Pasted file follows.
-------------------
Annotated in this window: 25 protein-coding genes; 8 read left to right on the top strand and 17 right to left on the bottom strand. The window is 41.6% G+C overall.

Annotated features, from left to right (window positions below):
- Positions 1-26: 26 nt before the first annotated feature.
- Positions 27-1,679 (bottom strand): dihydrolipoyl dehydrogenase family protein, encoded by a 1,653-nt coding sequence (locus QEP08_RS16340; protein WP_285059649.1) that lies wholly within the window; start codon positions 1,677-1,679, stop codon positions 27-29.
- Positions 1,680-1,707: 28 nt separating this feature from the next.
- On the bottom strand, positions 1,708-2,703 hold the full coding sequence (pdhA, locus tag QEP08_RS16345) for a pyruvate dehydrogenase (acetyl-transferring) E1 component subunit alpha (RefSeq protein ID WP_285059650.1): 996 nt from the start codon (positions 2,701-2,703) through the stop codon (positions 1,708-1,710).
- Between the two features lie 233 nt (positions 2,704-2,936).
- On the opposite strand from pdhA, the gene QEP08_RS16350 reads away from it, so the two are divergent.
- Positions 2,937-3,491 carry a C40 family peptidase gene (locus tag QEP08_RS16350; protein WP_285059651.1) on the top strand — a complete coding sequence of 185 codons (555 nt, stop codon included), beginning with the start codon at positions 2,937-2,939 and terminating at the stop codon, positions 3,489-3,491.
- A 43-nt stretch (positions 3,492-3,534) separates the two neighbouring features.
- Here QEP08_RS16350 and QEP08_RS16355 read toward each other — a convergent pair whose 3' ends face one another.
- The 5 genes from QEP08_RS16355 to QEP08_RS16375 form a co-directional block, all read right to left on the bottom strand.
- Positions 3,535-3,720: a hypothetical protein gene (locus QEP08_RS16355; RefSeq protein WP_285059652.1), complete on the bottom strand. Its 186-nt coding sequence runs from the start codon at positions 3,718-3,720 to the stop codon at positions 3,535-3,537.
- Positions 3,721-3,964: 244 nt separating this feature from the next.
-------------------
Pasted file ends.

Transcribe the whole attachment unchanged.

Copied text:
Annotated in this window: 25 protein-coding genes; 8 read left to right on the top strand and 17 right to left on the bottom strand. The window is 41.6% G+C overall.

Annotated features, from left to right (window positions below):
- Positions 1-26: 26 nt before the first annotated feature.
- Positions 27-1,679 (bottom strand): dihydrolipoyl dehydrogenase family protein, encoded by a 1,653-nt coding sequence (locus QEP08_RS16340; protein WP_285059649.1) that lies wholly within the window; start codon positions 1,677-1,679, stop codon positions 27-29.
- Positions 1,680-1,707: 28 nt separating this feature from the next.
- On the bottom strand, positions 1,708-2,703 hold the full coding sequence (pdhA, locus tag QEP08_RS16345) for a pyruvate dehydrogenase (acetyl-transferring) E1 component subunit alpha (RefSeq protein ID WP_285059650.1): 996 nt from the start codon (positions 2,701-2,703) through the stop codon (positions 1,708-1,710).
- Between the two features lie 233 nt (positions 2,704-2,936).
- On the opposite strand from pdhA, the gene QEP08_RS16350 reads away from it, so the two are divergent.
- Positions 2,937-3,491 carry a C40 family peptidase gene (locus tag QEP08_RS16350; protein WP_285059651.1) on the top strand — a complete coding sequence of 185 codons (555 nt, stop codon included), beginning with the start codon at positions 2,937-2,939 and terminating at the stop codon, positions 3,489-3,491.
- A 43-nt stretch (positions 3,492-3,534) separates the two neighbouring features.
- Here QEP08_RS16350 and QEP08_RS16355 read toward each other — a convergent pair whose 3' ends face one another.
- The 5 genes from QEP08_RS16355 to QEP08_RS16375 form a co-directional block, all read right to left on the bottom strand.
- Positions 3,535-3,720: a hypothetical protein gene (locus QEP08_RS16355; RefSeq protein WP_285059652.1), complete on the bottom strand. Its 186-nt coding sequence runs from the start codon at positions 3,718-3,720 to the stop codon at positions 3,535-3,537.
- Positions 3,721-3,964: 244 nt separating this feature from the next.